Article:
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This lesson is on Building A Classroom Community

Subject:

Social Studies  

Grades:

1, 2  

Title – Building a community
By – Scott Dan
Subject – Social Studies
Grade Level – 1st – 2nd
Time Allotted: 20-30 minute lessons, May take up to 2-3 weeks to complete, during the first week allow time for daily lessons, every week after that allow for 2-3 times a week.
Objectives:
A. The students will become comfortable working with each other in an academic and social atmosphere.
B. The students will explore the concept of making maps by becoming familiar with their classroom and the rest of their school and engaging in the actual building of a school map.
C. The students will discuss the concept of community and how it applies to their classroom.
Grouping of Children: Most of the lesson is in a whole group format, however, the end of the lesson calls for groups of two children working together at a time.
Materials:
A. 8 ½ by 11″ sheets of plain white paper (enough for each child to have one)
B. Crayons, markers, colored pencils
C. Pre-cut large geometric shapes; squares, rectangles, and skinny (2″) white strips of paper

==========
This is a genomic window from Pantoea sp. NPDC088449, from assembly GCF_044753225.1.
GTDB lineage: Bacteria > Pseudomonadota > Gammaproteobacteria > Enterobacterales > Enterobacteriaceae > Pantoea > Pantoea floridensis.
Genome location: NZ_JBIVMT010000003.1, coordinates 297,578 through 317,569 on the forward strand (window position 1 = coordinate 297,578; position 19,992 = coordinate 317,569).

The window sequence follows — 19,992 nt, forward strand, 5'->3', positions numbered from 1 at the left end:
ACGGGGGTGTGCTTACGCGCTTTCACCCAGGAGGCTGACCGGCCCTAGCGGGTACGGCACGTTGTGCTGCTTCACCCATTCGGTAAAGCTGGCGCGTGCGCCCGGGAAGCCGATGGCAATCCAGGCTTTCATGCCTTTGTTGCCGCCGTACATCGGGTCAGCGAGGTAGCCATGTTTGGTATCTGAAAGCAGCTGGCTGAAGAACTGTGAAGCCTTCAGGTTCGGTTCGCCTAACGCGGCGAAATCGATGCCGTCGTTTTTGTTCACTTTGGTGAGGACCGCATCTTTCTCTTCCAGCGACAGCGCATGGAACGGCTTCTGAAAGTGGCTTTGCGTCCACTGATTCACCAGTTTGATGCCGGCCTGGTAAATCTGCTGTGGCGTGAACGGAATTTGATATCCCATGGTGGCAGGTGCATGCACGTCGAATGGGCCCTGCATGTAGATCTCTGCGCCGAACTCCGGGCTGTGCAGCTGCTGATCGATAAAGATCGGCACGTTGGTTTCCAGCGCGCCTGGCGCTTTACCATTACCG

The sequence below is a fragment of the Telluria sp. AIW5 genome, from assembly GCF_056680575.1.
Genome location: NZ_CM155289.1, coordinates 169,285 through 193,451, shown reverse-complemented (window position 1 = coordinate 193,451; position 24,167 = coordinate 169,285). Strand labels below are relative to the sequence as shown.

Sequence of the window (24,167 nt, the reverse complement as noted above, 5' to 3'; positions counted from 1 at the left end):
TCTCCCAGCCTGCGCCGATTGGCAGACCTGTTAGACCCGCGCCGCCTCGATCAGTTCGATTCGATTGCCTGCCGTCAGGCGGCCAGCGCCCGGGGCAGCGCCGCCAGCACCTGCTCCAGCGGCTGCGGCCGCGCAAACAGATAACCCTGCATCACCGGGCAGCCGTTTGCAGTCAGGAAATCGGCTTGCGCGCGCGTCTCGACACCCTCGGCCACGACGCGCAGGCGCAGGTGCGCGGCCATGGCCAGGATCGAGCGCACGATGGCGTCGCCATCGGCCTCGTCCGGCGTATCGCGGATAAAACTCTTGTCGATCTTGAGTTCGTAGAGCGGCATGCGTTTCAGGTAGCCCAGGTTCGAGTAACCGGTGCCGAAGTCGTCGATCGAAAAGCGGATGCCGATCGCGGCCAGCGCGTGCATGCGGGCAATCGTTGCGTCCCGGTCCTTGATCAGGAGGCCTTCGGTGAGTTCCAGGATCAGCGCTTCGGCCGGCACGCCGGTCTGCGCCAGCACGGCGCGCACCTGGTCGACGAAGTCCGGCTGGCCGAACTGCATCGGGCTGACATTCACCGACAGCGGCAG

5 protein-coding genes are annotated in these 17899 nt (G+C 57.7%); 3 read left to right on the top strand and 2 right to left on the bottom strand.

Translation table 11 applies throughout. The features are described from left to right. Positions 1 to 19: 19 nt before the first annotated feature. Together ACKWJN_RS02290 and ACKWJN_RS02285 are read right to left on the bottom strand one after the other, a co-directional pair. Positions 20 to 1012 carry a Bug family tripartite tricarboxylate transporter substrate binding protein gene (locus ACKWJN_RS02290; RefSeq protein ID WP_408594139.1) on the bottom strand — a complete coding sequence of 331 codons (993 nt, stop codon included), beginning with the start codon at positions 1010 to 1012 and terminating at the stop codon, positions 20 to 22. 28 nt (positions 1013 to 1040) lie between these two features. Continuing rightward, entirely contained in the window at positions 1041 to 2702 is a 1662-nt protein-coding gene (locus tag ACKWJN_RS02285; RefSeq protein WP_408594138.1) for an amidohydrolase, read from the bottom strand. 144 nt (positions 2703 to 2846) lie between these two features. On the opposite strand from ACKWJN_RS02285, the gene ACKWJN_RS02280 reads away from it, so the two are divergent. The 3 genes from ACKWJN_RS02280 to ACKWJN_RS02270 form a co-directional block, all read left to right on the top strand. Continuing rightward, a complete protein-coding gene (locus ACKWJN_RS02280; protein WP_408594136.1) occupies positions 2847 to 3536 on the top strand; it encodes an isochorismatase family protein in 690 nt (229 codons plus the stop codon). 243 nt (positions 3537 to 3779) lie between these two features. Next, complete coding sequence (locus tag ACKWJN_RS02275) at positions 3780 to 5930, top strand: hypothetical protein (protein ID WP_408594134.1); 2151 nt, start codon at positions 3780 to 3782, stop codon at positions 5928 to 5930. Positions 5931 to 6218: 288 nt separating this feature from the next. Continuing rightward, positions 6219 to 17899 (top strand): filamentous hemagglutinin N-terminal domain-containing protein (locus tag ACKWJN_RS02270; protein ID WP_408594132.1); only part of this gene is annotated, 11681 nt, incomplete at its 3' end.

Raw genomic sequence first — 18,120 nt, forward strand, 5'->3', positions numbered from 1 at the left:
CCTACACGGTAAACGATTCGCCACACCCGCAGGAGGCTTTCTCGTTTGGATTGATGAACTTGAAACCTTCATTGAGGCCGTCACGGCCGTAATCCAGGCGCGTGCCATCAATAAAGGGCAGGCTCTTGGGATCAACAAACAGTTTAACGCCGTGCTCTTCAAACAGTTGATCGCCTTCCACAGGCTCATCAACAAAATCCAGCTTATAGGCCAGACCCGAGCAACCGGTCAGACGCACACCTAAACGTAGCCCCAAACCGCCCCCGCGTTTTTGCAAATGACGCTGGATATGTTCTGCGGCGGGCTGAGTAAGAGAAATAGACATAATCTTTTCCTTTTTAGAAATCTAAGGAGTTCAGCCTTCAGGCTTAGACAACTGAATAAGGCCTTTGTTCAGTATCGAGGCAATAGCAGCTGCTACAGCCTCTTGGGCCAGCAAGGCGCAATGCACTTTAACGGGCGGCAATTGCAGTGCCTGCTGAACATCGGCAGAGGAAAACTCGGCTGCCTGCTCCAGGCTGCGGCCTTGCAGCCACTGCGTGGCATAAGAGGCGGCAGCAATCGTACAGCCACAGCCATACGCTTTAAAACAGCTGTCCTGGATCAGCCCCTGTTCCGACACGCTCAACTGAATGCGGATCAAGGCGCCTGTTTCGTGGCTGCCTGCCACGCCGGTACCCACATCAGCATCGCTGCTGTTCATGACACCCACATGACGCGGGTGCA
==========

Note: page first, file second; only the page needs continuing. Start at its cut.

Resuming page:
D. An empty bulletin board
E. Various magazines that may be cut up
Considerations:
A. The instructor should discuss this plan with the other teachers and faculty to arrange for appropriate times when visiting their classroom.
General Overview:
A. The majority part of this lesson focuses on how children are part of a larger community. To emphasize that concept, the children will build a map of the school on a bulletin board. The teacher will guide the students through structured tours of their school, beginning with their hallway and other 1st grade teachers. As days progress, their exploration and map making will expand one hallway (or part of a hallway) at a time. Children will be encouraged to debate the location of rooms, bathrooms, and other locations with the other students and will find peaceful ways to settle their disagreements. The map will simply be a tool used in the classroom to promote community and problem solving strategies. At the same time, the children will learn the function of a map, how to use a (basic) map and how to be explorers.
Specific Outline:
Day One: 30 – 45 minutes
A. Teacher will read
B. Students will discuss how the main character used a map to explore the land and to become familiar with it.
C. The students will be taken on a tour of their room led by their teacher. The teacher will use a map that she made to guide the students from one location to the next.
D. The class may gather for a whole group discussion to discuss any questions or curiosities that the children may have.
E. The children will be asked to make a map of their room that shows where either some of their favorite things are or they may be as specific as they want.
F. If there is time after everyone is done drawing, meet for a group discussion and let each of the children explain their picture. This may have to be split up into two separate times of the day due to the attention span of the children.
Day Two: 25-45 minutes